Old Faithful Inn History
page 2
Click for larger image.
   For the face of the great stone chimney, Reamer
designed a large clock, to be built on site by the
blacksmith. He also placed a treehouse-type
enclosure near the top of the tall lobby--a whimsical
touch that complemented his forest theme. Steps in
the staircases were fashioned from half logs with
flat sides up. Reamer also selected an assortment
of curved, arched, and twisted thick branches to be
used throughout the lobby and in many other parts
of the Inn for ornamentation in rails, supports, and
along stairways. The odd shapes of these deformed
branches were the result of infections and
infestations of bacteria as well as other natural
   A total of 140 guest rooms were originally built,
able to hold 316 guests. Steam radiators were
installed to keep overnight guests warm, and the
Old Faithful Inn was one of the first hotels in America
to use electric lighting (supplied by a steam
generator). Reamer fashioned white candlestick
light fixtures to be placed throughout the
building--fixtures which are still in use today. Stairs
rose to an observation deck on the roof of the Inn,
where an electric searchlight was added to light Old
Faithful during evening eruptions and occasionally
point out nearby wildlife. (In the mid 20th century this
searchlight and a later one were removed--and out
of concern for visitor  safety, the observation deck
was placed off limits to the public.)
   Although much of the material used for the Inn
was obtained locally, some things were imported,
including the steam heating system mentioned
above, shingles, door locks, window glass, wiring,
plumbing, and furnishings. Architect Reamer
worked closely with Mrs. Childs in selecting the
furnishings, and they maintained a good working
relationship throughout the project. An Arts and
Crafts motif was used, with an assortment of

Mission Style furniture
and Native American woven
rugs. The final effect was to be fashionably rustic, yet
comfortable enough for upscale early tourists.
The lobby of the Old Faithful Inn as it appeared to its
earliest visitors.                    (1905  Detroit Publishing)
        (Click on images throughout to enlarge.)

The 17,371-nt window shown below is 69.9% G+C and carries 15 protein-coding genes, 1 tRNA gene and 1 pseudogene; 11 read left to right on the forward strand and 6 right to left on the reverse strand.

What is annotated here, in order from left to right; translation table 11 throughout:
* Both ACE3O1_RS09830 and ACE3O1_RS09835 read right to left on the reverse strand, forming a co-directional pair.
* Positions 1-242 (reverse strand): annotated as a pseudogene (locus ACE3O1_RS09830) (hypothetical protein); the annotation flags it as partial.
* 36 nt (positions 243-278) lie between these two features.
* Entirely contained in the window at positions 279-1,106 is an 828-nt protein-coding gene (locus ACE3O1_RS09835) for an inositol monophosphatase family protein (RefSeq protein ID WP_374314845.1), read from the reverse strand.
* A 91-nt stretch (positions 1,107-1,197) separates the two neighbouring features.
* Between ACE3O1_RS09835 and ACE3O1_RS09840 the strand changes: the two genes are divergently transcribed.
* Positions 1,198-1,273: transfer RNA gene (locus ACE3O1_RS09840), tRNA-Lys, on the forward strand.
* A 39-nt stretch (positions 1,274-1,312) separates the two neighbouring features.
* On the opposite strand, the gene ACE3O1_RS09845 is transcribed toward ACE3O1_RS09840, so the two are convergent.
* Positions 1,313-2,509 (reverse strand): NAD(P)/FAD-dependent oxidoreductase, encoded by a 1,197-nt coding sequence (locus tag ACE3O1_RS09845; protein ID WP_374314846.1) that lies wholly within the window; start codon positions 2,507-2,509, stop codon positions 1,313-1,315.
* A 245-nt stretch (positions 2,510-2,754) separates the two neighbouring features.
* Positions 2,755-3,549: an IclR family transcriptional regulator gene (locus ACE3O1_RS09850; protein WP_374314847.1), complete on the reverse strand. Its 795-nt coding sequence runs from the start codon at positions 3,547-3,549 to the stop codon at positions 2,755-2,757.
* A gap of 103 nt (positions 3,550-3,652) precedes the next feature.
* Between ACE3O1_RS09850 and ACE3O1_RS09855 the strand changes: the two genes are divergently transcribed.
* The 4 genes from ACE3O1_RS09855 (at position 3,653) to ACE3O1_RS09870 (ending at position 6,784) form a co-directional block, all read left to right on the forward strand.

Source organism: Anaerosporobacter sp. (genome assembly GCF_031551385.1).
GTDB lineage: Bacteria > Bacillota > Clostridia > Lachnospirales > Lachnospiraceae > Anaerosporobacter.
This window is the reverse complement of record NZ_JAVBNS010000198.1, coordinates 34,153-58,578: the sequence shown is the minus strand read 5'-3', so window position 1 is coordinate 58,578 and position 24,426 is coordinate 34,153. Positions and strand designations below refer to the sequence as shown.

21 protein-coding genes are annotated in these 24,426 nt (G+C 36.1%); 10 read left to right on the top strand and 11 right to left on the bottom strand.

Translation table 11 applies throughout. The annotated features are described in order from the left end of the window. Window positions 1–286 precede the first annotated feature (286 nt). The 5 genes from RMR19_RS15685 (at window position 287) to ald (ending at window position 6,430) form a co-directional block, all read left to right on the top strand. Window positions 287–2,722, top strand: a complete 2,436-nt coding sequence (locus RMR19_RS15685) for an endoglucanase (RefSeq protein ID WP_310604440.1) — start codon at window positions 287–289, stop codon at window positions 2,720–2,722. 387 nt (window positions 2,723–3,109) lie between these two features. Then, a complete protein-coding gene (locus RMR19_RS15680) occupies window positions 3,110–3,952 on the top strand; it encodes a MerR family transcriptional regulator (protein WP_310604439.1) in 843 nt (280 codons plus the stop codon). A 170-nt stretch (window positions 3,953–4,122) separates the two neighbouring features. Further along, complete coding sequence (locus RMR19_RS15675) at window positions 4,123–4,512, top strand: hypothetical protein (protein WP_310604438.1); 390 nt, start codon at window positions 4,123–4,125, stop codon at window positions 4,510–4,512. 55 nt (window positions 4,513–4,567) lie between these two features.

Click for larger image.
The view new arrivals would have as they approached
the Old Faithful Inn. The original roof was painted red,
as shown in this postcard.         (1905 Detroit
Click for larger image.
Shown above is the Old Faithful Inn's original front
entrance, located just to the right of the hanging lamp,
and situated under the sheltered porte cochere
(carriage entrance). This postcard was published by
Detroit Publishing and copyright 1909.
"This is a lovely Inn. I am having a fine trip. Must hurry
to breakfast.   Yours sincerely Miss W."
Dated Aug. 22, 1909
From the beginning, the Old Faithful Inn was a
popular favorite. Reamer faced the Inn deliberately
away from Old Faithful so that the first view guests
would see as their coach pulled up to the front of the
Inn and under the porte cochere, or carriage
entrance, was a direct view of the famous geyser.
They entered through thick red doors (red being a
universal sign of welcome), complete with caged
peep hole and heavy iron latch and hinges--all
made on site by the blacksmith, George W. Colpitts
of Livingston.
   A 1904 traveler described his arrival as follows:  
"Entering the quaint old doorway, each person was
greeted by the manager, Larry Matthews [sic], with
an Irish welcome in the best Tipperary, 'I am glad to
see you!  Walk right in!  Make yourself at home!' "  
This charming Irishman--the first manager of the
Old Faithful Inn--was a seasoned and popular host,
having had experience as manager of the old Shack
Hotel, as well as lunch stations at Trout Creek and
Norris. Larry Mathews was regarded by historian
Aubrey L. Haines as "the incomparable peer" of all
Yellowstone manager/hosts. (He retired from his
manager position and all Yellowstone service after
the opening season at the Inn, apparently in a
dispute over pay.)
   At mealtime, guests in those early years ate
together (appropriately dressed) in the rustic
log-walled Old Faithful Inn dining room. A dinner bell
atop the Inn alerted those venturing among the
geysers and hot springs when it was time to return
and make themselves presentable for dinner
The dining hall was brightened with large
windows, an open fireplace, and Reamer's electric
candle light fixtures. Guests sat on rustic chairs at
tables set with brightly polished silverware and
china of a blue willow pattern.
   As guests ate, a group of musicians played for
them on a small balcony extending from the lobby
and overlooking the dining room. After dinner, these
musicians climbed to areas such as the "crow's
nest" near the top of the high-pitched ceiling of the
lobby. There they played as guests danced on the
main floor far below. During the "Army" years when
Yellowstone was protected by the military, soldiers
unselfishly volunteered to dance with any willing
unescorted ladies.
Click for larger view.
Fireplace and Stairway, Old Faithful Inn  (Detroit
Publishing, copyright 1909).
Click for larger image.
(left) Early view of the original Old Faithful Inn dining room
before later renovations replaced the wall on both sides of the
fireplace with doorways leading into an added extension.

                                                 (Haynes postcard)
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